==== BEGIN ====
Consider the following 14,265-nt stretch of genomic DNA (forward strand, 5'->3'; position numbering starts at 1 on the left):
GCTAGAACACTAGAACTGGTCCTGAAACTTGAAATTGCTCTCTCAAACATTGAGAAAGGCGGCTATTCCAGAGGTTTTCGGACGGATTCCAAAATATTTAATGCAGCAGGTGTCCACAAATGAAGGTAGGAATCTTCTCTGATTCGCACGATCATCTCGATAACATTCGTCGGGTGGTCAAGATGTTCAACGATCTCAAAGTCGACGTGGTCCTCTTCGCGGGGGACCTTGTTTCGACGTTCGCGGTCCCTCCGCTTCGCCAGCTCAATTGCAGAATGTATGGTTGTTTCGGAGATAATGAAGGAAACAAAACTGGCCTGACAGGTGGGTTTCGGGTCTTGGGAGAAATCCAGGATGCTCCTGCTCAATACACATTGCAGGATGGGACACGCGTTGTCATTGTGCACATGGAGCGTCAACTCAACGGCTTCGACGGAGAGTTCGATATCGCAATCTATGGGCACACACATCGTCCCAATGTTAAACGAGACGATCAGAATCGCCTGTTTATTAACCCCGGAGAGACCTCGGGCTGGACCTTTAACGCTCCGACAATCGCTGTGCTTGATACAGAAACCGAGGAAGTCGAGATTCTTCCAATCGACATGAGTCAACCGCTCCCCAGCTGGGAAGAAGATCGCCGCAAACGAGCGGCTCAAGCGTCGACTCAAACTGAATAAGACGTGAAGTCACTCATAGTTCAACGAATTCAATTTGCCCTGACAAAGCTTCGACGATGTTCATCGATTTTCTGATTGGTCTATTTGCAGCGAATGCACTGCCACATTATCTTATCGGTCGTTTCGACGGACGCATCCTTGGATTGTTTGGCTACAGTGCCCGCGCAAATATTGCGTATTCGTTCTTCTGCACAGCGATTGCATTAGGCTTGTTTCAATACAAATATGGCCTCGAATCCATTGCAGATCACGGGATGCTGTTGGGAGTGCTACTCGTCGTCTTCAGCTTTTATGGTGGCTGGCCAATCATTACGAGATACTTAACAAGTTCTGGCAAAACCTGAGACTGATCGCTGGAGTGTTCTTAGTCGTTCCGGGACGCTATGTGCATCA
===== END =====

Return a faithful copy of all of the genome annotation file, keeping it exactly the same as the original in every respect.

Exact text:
Consider the following 14,265-nt stretch of genomic DNA (forward strand, 5'->3'; position numbering starts at 1 on the left):
GCTAGAACACTAGAACTGGTCCTGAAACTTGAAATTGCTCTCTCAAACATTGAGAAAGGCGGCTATTCCAGAGGTTTTCGGACGGATTCCAAAATATTTAATGCAGCAGGTGTCCACAAATGAAGGTAGGAATCTTCTCTGATTCGCACGATCATCTCGATAACATTCGTCGGGTGGTCAAGATGTTCAACGATCTCAAAGTCGACGTGGTCCTCTTCGCGGGGGACCTTGTTTCGACGTTCGCGGTCCCTCCGCTTCGCCAGCTCAATTGCAGAATGTATGGTTGTTTCGGAGATAATGAAGGAAACAAAACTGGCCTGACAGGTGGGTTTCGGGTCTTGGGAGAAATCCAGGATGCTCCTGCTCAATACACATTGCAGGATGGGACACGCGTTGTCATTGTGCACATGGAGCGTCAACTCAACGGCTTCGACGGAGAGTTCGATATCGCAATCTATGGGCACACACATCGTCCCAATGTTAAACGAGACGATCAGAATCGCCTGTTTATTAACCCCGGAGAGACCTCGGGCTGGACCTTTAACGCTCCGACAATCGCTGTGCTTGATACAGAAACCGAGGAAGTCGAGATTCTTCCAATCGACATGAGTCAACCGCTCCCCAGCTGGGAAGAAGATCGCCGCAAACGAGCGGCTCAAGCGTCGACTCAAACTGAATAAGACGTGAAGTCACTCATAGTTCAACGAATTCAATTTGCCCTGACAAAGCTTCGACGATGTTCATCGATTTTCTGATTGGTCTATTTGCAGCGAATGCACTGCCACATTATCTTATCGGTCGTTTCGACGGACGCATCCTTGGATTGTTTGGCTACAGTGCCCGCGCAAATATTGCGTATTCGTTCTTCTGCACAGCGATTGCATTAGGCTTGTTTCAATACAAATATGGCCTCGAATCCATTGCAGATCACGGGATGCTGTTGGGAGTGCTACTCGTCGTCTTCAGCTTTTATGGTGGCTGGCCAATCATTACGAGATACTTAACAAGTTCTGGCAAAACCTGAGACTGATCGCTGGAGTGTTCTTAGTCGTTCCGGGACGCTATGTGCATCA